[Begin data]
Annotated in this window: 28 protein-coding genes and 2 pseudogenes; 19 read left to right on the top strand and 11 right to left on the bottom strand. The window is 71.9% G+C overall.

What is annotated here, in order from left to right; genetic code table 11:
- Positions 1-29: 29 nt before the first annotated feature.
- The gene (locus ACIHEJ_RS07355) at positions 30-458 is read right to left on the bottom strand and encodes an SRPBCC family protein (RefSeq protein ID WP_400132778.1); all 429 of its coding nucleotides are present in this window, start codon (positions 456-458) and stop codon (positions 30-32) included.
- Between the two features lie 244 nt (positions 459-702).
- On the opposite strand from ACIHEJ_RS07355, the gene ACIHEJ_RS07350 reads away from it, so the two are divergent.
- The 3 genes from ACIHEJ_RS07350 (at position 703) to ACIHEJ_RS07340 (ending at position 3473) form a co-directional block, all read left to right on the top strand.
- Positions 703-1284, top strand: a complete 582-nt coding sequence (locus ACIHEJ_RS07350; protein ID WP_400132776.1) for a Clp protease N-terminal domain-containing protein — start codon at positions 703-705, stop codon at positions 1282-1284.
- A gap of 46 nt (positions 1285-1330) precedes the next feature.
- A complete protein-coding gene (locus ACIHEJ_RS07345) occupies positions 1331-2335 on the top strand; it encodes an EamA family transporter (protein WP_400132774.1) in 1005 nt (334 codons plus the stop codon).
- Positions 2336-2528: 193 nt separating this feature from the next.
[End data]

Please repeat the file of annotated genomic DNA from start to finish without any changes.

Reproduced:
Annotated in this window: 28 protein-coding genes and 2 pseudogenes; 19 read left to right on the top strand and 11 right to left on the bottom strand. The window is 71.9% G+C overall.

What is annotated here, in order from left to right; genetic code table 11:
- Positions 1-29: 29 nt before the first annotated feature.
- The gene (locus ACIHEJ_RS07355) at positions 30-458 is read right to left on the bottom strand and encodes an SRPBCC family protein (RefSeq protein ID WP_400132778.1); all 429 of its coding nucleotides are present in this window, start codon (positions 456-458) and stop codon (positions 30-32) included.
- Between the two features lie 244 nt (positions 459-702).
- On the opposite strand from ACIHEJ_RS07355, the gene ACIHEJ_RS07350 reads away from it, so the two are divergent.
- The 3 genes from ACIHEJ_RS07350 (at position 703) to ACIHEJ_RS07340 (ending at position 3473) form a co-directional block, all read left to right on the top strand.
- Positions 703-1284, top strand: a complete 582-nt coding sequence (locus ACIHEJ_RS07350; protein ID WP_400132776.1) for a Clp protease N-terminal domain-containing protein — start codon at positions 703-705, stop codon at positions 1282-1284.
- A gap of 46 nt (positions 1285-1330) precedes the next feature.
- A complete protein-coding gene (locus ACIHEJ_RS07345) occupies positions 1331-2335 on the top strand; it encodes an EamA family transporter (protein WP_400132774.1) in 1005 nt (334 codons plus the stop codon).
- Positions 2336-2528: 193 nt separating this feature from the next.